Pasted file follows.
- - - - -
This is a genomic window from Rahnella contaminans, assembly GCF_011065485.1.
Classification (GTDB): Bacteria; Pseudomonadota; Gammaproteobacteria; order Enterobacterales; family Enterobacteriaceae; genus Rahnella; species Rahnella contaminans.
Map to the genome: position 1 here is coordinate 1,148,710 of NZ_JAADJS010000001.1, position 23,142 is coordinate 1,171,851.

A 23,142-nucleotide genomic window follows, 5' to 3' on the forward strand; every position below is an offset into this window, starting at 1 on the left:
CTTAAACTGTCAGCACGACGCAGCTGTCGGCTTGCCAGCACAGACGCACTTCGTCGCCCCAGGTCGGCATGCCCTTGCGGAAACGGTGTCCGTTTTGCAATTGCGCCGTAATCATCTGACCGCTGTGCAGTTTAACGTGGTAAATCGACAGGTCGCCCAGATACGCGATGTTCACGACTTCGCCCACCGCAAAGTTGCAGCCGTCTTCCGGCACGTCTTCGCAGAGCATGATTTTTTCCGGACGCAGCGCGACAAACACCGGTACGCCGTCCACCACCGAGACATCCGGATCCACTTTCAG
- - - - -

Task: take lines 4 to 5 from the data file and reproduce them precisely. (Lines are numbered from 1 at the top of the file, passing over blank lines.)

A 23,142-nucleotide genomic window follows, 5' to 3' on the forward strand; every position below is an offset into this window, starting at 1 on the left:
CTTAAACTGTCAGCACGACGCAGCTGTCGGCTTGCCAGCACAGACGCACTTCGTCGCCCCAGGTCGGCATGCCCTTGCGGAAACGGTGTCCGTTTTGCAATTGCGCCGTAATCATCTGACCGCTGTGCAGTTTAACGTGGTAAATCGACAGGTCGCCCAGATACGCGATGTTCACGACTTCGCCCACCGCAAAGTTGCAGCCGTCTTCCGGCACGTCTTCGCAGAGCATGATTTTTTCCGGACGCAGCGCGACAAACACCGGTACGCCGTCCACCACCGAGACATCCGGATCCACTTTCAG